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Masters Tournament Cup

Photo via Flickr by John Trainor

Masters Tournament Cup


Here's what makes your Masters gear so cool

The Masters Tournament starts and ends this week, and while this event is golf and Augusta National’s time to shine, nothing shines quite as bright as the yellow logo of the Masters golf tournament —  not even the pimiento cheese or egg salad.

The outline of the United States with a flag sprouting from the state of Georgia turns up on bags, hats, tumblers, shoes, cuff links, jewelry, playing cards and more, and has become a iconic fashion symbol across the globe, in the South and especially in the state of Georgia, where the tournament is held each year.

The Masters logo has become a status symbol that transcends the sport of golf because attaining Masters gear is a quest that can only be completed by visiting Augusta National during tournament days, or asking (okay, begging) a friend who has a badge to load up on the goods for you.
I don’t play golf, but I have friends who attend the tournament annually, so I’ve requested a Masters hat for myself and for my son this year. Am I a huge golf fan? No. Will I watch the tournament? Sure! I’ll definitely have it on while I do other things around the house, because watching the Masters is just one of those activities you should do if you live in Georgia, regardless of whether or not you’re a golf fan. 

In the South there are some brands we wear and carry proudly. You hide your McDonald’s cup in shame, but strut into work or school proudly holding your styrofoam Chick-fil-A cup, even though you're drinking a Coke either way. A Chick-fil-A cup is just better for some reason.

The same goes for Masters gear. Wearing a Titleist hat means you play golf; wearing a Masters hat means you’re a stylish Southerner who may or may not play golf, but it doesn’t really matter.

So what makes Masters gear so special? I spent a lot of time trying to put a finger on what makes it so cool and what I come to realize is that, just like any luxury brand, the Masters logo is exclusive, elite and expensive! Shopping at the Augusta National golf shop isn't your ordinary shopping experience, either. The club has taken measures to ensure that it's a well-oiled retail machine that feels special and runs efficiently, turning a significant profit. In 2015, the New York Times reported that golf industry experts estimate that Masters merchandise outlets take in about $45 million during Masters week.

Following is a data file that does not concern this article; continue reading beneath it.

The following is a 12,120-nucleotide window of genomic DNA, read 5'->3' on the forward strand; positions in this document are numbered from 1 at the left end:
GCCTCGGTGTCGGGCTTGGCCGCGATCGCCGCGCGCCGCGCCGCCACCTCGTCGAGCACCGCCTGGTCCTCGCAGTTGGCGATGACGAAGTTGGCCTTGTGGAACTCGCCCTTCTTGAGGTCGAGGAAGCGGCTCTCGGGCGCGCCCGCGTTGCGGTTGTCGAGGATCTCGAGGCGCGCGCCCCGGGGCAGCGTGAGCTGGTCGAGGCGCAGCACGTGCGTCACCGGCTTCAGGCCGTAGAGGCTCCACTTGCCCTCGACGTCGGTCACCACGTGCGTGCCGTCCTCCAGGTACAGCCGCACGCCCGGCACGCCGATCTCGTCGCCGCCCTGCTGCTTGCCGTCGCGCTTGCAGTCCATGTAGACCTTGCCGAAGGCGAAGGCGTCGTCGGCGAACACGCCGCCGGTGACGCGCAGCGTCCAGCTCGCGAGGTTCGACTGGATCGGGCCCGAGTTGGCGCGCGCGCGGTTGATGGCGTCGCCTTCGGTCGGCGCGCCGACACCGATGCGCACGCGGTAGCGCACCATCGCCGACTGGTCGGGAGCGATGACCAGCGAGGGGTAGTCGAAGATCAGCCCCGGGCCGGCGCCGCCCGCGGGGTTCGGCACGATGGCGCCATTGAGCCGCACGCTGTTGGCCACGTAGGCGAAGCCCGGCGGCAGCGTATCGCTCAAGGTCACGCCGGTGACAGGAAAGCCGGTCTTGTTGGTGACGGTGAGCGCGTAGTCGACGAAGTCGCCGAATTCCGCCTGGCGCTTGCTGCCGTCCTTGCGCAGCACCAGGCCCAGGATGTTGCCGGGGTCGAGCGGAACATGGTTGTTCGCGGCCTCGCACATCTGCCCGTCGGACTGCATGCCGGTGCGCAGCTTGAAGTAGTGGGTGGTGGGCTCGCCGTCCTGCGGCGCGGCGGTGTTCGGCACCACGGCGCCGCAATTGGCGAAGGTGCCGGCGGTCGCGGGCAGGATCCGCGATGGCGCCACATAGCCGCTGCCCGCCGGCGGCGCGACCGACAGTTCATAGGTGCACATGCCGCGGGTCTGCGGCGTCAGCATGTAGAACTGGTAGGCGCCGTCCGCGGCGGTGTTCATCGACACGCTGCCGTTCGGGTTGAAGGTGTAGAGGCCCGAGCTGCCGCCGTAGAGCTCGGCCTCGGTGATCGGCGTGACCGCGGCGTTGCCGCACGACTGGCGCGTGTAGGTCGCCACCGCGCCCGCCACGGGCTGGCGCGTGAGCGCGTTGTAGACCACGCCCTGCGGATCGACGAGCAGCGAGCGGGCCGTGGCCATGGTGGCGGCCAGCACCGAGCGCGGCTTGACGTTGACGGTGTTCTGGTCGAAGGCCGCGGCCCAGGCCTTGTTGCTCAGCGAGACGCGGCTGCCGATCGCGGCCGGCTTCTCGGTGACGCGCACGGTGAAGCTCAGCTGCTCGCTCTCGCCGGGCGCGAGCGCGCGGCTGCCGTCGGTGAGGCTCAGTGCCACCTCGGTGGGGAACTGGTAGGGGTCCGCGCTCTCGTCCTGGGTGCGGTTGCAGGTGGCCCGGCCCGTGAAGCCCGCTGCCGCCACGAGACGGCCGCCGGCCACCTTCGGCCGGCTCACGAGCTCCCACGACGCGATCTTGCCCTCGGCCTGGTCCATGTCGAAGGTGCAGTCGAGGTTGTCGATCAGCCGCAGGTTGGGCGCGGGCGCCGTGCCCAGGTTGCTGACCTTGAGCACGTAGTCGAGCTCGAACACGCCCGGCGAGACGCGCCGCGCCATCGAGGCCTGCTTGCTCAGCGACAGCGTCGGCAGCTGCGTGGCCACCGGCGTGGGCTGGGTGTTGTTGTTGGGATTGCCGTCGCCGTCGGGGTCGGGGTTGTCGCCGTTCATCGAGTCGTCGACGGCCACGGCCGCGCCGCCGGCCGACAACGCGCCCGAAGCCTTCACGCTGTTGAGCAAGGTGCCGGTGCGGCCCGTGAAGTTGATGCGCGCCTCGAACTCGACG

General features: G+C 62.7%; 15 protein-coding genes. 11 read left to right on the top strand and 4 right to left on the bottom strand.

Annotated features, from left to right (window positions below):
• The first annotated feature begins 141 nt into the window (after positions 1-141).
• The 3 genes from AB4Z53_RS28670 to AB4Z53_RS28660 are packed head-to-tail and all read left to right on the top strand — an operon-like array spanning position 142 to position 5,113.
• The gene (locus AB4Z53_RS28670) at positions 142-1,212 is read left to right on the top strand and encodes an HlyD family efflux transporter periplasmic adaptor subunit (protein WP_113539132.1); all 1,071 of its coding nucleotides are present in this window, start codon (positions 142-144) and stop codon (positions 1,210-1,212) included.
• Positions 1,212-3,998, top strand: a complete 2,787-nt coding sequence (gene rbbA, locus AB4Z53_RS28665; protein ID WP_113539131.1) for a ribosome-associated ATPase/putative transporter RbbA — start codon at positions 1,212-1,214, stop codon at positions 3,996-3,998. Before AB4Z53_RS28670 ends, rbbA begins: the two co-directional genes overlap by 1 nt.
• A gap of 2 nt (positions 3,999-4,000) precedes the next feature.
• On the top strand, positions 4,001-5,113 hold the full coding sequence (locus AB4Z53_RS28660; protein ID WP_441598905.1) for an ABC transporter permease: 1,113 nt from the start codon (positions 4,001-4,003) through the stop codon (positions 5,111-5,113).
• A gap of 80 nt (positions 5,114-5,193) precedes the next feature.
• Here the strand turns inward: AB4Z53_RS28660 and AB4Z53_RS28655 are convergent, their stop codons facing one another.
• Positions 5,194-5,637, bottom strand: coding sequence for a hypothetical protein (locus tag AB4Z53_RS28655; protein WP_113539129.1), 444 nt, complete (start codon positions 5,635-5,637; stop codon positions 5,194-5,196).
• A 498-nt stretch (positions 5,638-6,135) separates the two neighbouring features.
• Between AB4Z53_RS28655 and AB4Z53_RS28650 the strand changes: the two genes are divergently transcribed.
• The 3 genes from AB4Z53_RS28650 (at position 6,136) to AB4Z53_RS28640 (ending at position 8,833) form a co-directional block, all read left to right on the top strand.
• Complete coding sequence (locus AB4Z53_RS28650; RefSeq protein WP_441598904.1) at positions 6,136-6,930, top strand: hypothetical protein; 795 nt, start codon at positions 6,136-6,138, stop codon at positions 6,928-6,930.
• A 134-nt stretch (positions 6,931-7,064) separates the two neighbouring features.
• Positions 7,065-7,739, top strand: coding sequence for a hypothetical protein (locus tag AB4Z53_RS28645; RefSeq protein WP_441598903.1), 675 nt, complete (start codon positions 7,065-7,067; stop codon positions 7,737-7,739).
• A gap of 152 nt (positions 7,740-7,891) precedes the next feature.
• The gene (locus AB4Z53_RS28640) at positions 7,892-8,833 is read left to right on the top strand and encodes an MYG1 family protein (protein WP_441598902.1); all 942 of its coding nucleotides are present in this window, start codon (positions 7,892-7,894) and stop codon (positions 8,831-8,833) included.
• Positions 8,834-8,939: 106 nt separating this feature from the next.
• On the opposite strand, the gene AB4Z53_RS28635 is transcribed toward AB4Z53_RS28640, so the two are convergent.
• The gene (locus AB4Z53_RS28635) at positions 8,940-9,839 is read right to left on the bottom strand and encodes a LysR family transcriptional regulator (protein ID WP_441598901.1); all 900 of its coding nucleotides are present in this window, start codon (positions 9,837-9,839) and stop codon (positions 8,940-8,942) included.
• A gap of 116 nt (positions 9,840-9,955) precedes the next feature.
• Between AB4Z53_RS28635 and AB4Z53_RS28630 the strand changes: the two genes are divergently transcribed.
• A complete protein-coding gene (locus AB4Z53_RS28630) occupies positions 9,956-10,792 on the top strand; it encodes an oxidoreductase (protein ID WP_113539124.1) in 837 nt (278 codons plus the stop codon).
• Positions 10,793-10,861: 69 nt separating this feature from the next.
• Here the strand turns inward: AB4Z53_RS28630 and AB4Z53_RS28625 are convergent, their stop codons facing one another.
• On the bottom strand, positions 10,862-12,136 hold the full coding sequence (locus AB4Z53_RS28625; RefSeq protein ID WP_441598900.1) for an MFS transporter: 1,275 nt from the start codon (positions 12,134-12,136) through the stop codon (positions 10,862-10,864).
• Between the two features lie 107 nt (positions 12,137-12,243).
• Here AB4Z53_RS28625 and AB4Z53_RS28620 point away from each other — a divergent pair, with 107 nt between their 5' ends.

This year the golf club opened a new facility for Masters gear, which "includes 385 mannequins (including one for a dog!), 64 registers and several new items including gnomes and 125 different hat styles," according to CBS Sports. And while the golf club is always adding new items, which keep people buying, the other hook of Masters paraphernalia is that every year the hats and other gear have the most recent year of the tournament. This makes the items souvenirs. It also means you can never have too many Masters hats to show off. I've seen people display their hats with tournament years proudly on a wall, commemorating each trip to those hallowed grounds.

So yes, while you could wear any polo shirt or cap, carry any tumbler or have any old umbrella, you’ll feel much cooler if it’s got the Masters logo on it. Remember, a gift from Augusta shows your loved ones how much you really care. 

Arnie's Army photo via Flickr by Andrew Redington/Getty Images
Flag photo via Flickr by Curioser*Curiouser

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Ashley Twist Cole is the former editor-in-chief of Southern Kitchen. She was also an on-air personality on our podcast, Sunday Supper. Ashley rarely makes the same recipe twice and loves to experiment in the kitchen. After graduating from UGA, she spent several years working in digital strategy for brands including Chick-fil-A, Nike and Coca-Cola. Prior to joining Southern Kitchen, she was the manager of AccessAtlanta, the Atlanta Journal-Constitution’s things to do and entertainment brand, where she fell in love with Atlanta’s dining scene. Ashley will travel almost anywhere for a good meal and great cocktail, but her favorite place to be is in her own kitchen with her husband Josh and son Whit, trying new recipes and mixing up cocktails.